chbaker0 chbaker0 - 5 months ago 14
C++ Question

Is it legal to alias a char array through a pointer to int?

I know that the following is explicitly allowed in the standard:

int n = 0;
char *ptr = (char *) &n;
cout << *ptr;

What about this?

alignas(int) char storage[sizeof(int)];
int *ptr = (int *) &storage[0];
*ptr = 0;
cout << *ptr;

Essentially, I'm asking if the aliasing rules allow for a sequence of chars to be accessed through a pointer to another type. I'd like references to the portions of the standard that indicate one way or another if possible.

Some parts of the standard have left me conflicted; (3.10.10) seems to indicate it would be undefined behavior on the assumption that the dynamic type of
is not
. However, the definition of dynamic type is unclear to me, and the existence of
would lead me to believe that this is possible.


The code int *ptr = (int *) &storage[0]; *ptr = 0; causes undefined behaviour by violating the strict aliasing rule (C++14 [basic.lval]/10)

The objects being accessed have type char but the glvalue used for the access has type int.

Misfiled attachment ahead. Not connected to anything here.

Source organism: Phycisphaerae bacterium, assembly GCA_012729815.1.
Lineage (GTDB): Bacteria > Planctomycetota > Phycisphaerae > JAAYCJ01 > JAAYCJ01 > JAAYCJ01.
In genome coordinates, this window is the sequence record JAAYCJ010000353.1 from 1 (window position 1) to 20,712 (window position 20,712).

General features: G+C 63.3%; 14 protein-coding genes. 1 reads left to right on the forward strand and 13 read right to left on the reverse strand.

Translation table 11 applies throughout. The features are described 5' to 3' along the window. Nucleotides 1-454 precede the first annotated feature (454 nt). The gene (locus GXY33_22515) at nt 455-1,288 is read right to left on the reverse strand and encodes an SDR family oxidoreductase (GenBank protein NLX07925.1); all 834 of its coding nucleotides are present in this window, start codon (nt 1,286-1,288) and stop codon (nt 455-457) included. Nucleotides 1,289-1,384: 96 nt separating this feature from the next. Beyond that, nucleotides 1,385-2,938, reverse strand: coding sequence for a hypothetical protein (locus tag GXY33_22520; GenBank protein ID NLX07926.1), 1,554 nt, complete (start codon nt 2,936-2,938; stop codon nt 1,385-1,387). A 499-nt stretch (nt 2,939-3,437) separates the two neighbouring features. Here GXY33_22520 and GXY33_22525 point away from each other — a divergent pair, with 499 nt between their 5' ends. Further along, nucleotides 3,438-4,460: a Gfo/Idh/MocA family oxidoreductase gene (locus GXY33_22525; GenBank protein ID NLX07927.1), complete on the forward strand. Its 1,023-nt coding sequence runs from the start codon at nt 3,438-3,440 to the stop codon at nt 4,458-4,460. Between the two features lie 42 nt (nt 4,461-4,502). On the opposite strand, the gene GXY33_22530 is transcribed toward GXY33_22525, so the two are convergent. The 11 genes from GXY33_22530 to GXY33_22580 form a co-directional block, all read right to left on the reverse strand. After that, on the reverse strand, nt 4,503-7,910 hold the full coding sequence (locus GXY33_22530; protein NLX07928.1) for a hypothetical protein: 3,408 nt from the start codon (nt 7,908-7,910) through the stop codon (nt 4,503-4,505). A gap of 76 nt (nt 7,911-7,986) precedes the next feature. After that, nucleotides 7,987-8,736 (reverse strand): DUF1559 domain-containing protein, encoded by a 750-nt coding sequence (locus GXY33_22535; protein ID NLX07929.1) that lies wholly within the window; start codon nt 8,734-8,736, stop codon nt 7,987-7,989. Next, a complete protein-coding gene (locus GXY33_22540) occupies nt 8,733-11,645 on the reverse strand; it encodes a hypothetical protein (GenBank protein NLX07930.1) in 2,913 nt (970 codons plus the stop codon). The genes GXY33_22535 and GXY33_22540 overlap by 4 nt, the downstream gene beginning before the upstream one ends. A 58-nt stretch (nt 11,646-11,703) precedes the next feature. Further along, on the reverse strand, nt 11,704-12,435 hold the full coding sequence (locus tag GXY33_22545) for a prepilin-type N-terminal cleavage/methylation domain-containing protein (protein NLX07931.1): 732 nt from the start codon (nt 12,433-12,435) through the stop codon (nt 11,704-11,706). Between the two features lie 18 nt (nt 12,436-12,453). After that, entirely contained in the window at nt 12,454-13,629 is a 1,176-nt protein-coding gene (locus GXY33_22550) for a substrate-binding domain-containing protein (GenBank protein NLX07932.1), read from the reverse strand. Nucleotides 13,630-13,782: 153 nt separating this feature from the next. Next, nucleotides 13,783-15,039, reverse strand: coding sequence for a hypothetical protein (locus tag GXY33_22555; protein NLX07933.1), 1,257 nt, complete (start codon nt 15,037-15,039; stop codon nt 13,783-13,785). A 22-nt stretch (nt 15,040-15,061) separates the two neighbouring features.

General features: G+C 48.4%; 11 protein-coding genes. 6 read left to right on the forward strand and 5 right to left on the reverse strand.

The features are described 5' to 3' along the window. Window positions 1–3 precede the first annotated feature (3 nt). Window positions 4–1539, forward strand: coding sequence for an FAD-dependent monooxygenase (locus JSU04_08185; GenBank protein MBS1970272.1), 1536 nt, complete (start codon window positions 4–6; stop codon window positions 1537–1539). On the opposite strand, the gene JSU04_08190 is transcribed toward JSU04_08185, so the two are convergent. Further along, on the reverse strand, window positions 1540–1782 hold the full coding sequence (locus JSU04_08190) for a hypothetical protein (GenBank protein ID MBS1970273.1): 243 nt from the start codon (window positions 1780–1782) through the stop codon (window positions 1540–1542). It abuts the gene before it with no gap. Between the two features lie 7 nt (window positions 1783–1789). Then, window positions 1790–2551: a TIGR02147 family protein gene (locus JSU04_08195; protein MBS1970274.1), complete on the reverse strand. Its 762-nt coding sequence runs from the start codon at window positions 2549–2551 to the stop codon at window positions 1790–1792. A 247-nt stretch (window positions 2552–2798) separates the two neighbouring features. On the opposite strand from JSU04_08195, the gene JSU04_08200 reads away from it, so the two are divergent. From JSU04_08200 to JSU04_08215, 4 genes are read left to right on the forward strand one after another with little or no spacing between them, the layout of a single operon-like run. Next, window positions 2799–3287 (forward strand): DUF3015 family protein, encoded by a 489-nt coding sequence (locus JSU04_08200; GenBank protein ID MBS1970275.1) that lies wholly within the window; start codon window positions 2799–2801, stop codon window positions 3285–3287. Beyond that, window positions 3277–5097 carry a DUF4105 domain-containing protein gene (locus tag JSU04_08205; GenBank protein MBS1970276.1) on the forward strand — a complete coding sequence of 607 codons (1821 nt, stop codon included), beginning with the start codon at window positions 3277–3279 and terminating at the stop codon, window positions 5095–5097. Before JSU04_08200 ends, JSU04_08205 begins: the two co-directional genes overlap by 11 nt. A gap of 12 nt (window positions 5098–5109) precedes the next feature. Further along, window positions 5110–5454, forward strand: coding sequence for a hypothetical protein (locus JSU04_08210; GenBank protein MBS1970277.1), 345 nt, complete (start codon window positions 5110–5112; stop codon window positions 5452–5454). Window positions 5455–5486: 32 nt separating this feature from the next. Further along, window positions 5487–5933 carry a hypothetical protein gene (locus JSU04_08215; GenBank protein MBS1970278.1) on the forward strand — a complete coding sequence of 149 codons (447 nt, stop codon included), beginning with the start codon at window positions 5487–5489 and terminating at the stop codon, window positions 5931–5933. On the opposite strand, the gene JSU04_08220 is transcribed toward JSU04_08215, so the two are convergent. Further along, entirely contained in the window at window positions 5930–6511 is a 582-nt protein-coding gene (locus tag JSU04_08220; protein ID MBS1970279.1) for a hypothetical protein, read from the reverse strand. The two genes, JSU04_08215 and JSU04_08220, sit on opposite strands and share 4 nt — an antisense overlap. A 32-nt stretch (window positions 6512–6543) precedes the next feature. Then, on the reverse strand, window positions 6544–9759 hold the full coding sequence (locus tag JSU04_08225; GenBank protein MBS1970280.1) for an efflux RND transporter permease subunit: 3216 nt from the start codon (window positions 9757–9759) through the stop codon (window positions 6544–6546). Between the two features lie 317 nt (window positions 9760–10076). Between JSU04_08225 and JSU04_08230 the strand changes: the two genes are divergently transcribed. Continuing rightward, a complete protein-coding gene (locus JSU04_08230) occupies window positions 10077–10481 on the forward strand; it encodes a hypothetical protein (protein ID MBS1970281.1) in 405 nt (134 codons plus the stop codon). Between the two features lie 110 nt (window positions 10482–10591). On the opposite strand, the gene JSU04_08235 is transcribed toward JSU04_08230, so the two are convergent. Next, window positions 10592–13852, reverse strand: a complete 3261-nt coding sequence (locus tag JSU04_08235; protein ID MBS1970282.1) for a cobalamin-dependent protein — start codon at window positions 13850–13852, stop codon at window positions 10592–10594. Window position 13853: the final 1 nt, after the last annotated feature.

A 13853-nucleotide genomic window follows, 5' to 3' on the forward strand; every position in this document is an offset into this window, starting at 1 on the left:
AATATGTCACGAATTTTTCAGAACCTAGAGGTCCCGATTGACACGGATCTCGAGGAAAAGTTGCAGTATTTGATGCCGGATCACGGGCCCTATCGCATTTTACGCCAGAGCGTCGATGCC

The "dynamic type of the object" for a char is still char. (The dynamic type only differs from the static type in the case of a derived class). C++ does not have any equivalent of C's "effective type" either, which allows typed objects to be "created" by using the assignment operator into malloc'd space.

Regarding correct use of std::aligned_storage, you're supposed to then use placement-new to create an object in the storage. The use of placement-new is considered to end the lifetime of the char (or whatever) objects, and create a new object (of dynamic storage duration) of the specified type, re-using the same storage. Then there will be no strict aliasing violation.

You could do the same thing with the char array, e.g.:

alignas(int) char storage[sizeof(int)];
int *ptr = new(storage) int;
*ptr = 0;
cout << *ptr;

Note that no pseudo-destructor call or delete is required for built-in type int. You would need to do that if using a class type with non-trivial initialization. Link to further reading